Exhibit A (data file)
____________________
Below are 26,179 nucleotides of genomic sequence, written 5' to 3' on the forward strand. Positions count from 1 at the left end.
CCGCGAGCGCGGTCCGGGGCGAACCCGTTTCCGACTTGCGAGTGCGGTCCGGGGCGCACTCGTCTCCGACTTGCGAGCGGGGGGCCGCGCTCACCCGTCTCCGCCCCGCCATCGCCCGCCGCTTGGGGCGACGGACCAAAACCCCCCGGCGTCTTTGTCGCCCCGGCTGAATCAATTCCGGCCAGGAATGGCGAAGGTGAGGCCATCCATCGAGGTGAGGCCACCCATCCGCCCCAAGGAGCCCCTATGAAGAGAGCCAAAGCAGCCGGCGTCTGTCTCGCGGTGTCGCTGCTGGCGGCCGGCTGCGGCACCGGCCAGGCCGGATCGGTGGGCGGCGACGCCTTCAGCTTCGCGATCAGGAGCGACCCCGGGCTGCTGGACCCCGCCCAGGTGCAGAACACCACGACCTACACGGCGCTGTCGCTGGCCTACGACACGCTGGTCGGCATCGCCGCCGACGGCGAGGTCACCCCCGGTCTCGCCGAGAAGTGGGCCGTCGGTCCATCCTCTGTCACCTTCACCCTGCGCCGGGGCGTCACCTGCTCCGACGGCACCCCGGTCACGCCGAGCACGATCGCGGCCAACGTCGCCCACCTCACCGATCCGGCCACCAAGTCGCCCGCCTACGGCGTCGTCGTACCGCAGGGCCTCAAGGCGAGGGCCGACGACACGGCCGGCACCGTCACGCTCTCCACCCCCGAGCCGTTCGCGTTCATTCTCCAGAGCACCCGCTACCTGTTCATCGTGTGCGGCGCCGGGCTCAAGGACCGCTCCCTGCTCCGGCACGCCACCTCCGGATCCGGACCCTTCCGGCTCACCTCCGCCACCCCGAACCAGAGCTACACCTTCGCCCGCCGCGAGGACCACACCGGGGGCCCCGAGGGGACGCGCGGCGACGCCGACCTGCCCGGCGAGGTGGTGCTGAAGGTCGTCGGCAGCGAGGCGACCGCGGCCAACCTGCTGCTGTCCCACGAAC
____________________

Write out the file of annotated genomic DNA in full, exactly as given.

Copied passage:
Below are 26,179 nucleotides of genomic sequence, written 5' to 3' on the forward strand. Positions count from 1 at the left end.
CCGCGAGCGCGGTCCGGGGCGAACCCGTTTCCGACTTGCGAGTGCGGTCCGGGGCGCACTCGTCTCCGACTTGCGAGCGGGGGGCCGCGCTCACCCGTCTCCGCCCCGCCATCGCCCGCCGCTTGGGGCGACGGACCAAAACCCCCCGGCGTCTTTGTCGCCCCGGCTGAATCAATTCCGGCCAGGAATGGCGAAGGTGAGGCCATCCATCGAGGTGAGGCCACCCATCCGCCCCAAGGAGCCCCTATGAAGAGAGCCAAAGCAGCCGGCGTCTGTCTCGCGGTGTCGCTGCTGGCGGCCGGCTGCGGCACCGGCCAGGCCGGATCGGTGGGCGGCGACGCCTTCAGCTTCGCGATCAGGAGCGACCCCGGGCTGCTGGACCCCGCCCAGGTGCAGAACACCACGACCTACACGGCGCTGTCGCTGGCCTACGACACGCTGGTCGGCATCGCCGCCGACGGCGAGGTCACCCCCGGTCTCGCCGAGAAGTGGGCCGTCGGTCCATCCTCTGTCACCTTCACCCTGCGCCGGGGCGTCACCTGCTCCGACGGCACCCCGGTCACGCCGAGCACGATCGCGGCCAACGTCGCCCACCTCACCGATCCGGCCACCAAGTCGCCCGCCTACGGCGTCGTCGTACCGCAGGGCCTCAAGGCGAGGGCCGACGACACGGCCGGCACCGTCACGCTCTCCACCCCCGAGCCGTTCGCGTTCATTCTCCAGAGCACCCGCTACCTGTTCATCGTGTGCGGCGCCGGGCTCAAGGACCGCTCCCTGCTCCGGCACGCCACCTCCGGATCCGGACCCTTCCGGCTCACCTCCGCCACCCCGAACCAGAGCTACACCTTCGCCCGCCGCGAGGACCACACCGGGGGCCCCGAGGGGACGCGCGGCGACGCCGACCTGCCCGGCGAGGTGGTGCTGAAGGTCGTCGGCAGCGAGGCGACCGCGGCCAACCTGCTGCTGTCCCACGAAC